The Royal Geographical Society praises the historical importance of Grimethorpe
PUBLISHED: 18:02 14 February 2013 | UPDATED: 22:15 26 February 2013
A former West Yorkshire mining village is chosen for a new geographical exploration project.
Grimethorpe, which once had one of the most productive coal mines in Britain, has a new claim to fame. It has been named by the Royal Geographical Society as one of the most interesting and diverse places to explore in the country.
The accolade comes as part of a project called Discovering Britain which aims to explain the stories behind the UKs built and natural landscapes through a series of self-led geographical walks.
The walk looks at the stories of Grimethorpe in the days before, during and after the coal industry took over the village. Walkers will discover the former industrial sites and new factories, fields and woods, residential streets and community institutions.
It tells the story of the golden pulley pit that was Grimethorpe Colliery and how it was one of the most productive coal mines in Britain, bringing a million tons to the surface each year. Its black gold fuelled power stations, factories, steam trains, home fires and even the boilers of Buckingham Palace.
The closure of the colliery led to unemployment, poverty and despair, says Dr Rita Gardner, director of RGS (now partnered with the Institute of British Geographers-IBG). Yet through resilience and regeneration funds, the towns physical environment has improved, new roads and houses have been built which has attracted investors and created jobs, rebuilding the communitys hope.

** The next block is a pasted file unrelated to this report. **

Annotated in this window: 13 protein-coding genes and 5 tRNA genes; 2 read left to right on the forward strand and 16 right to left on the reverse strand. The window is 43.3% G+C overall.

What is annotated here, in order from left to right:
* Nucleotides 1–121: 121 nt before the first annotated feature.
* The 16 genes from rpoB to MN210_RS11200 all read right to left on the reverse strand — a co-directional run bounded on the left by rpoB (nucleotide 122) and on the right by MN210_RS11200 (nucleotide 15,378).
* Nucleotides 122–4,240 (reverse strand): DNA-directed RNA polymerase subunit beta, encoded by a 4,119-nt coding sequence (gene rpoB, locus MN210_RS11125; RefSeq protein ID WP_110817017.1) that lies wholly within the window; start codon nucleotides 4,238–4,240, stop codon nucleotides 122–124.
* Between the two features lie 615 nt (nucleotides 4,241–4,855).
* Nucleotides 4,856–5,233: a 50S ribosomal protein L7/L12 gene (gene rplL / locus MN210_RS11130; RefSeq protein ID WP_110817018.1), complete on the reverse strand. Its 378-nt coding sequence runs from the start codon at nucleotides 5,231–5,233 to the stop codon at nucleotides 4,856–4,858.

This walk tells the story from local peoples perspectives reflecting on the past and sharing their thoughts on the future. We hope that people across the UK will explore the fabulously diverse geography and history that is on all our doorsteps. Grimethorpe has both these in abundance.
Michael Palin, television explorer and immediate past president of the society, adds: All too often we forget that travel doesnt have to include trains and boats and planes. As Discovering Britain shows, some of the worlds most varied, spectacular and accessible landscape is only a strong pair of boots away. Discovering Britain brings our country to life, beneath your feet.
The walk around Grimethorpe - Memories and Futures - is a self-guided walk that starts and ends at the Acorn Centre, High Street. It is five and a half miles long and family friendly. Go to http://www.discoveringbritain.org/walks/region/yorkshire-and-the-humber/grimethorpe.html Its free to download and youll find a map and audio commentary to accompany you on your journey.
The Royal Geographical Society (with the Institute of British Geographers) is the professional body for geography.
It was formed in 1830 and works to advance geography. The society does this by supporting and promoting geography in school, at university, in fieldwork and expeditions and by engaging public audiences through talks, discussions, exhibitions and online.
The societys large geographical collection of maps, images and manuscripts is also open to the public. www.rgs.org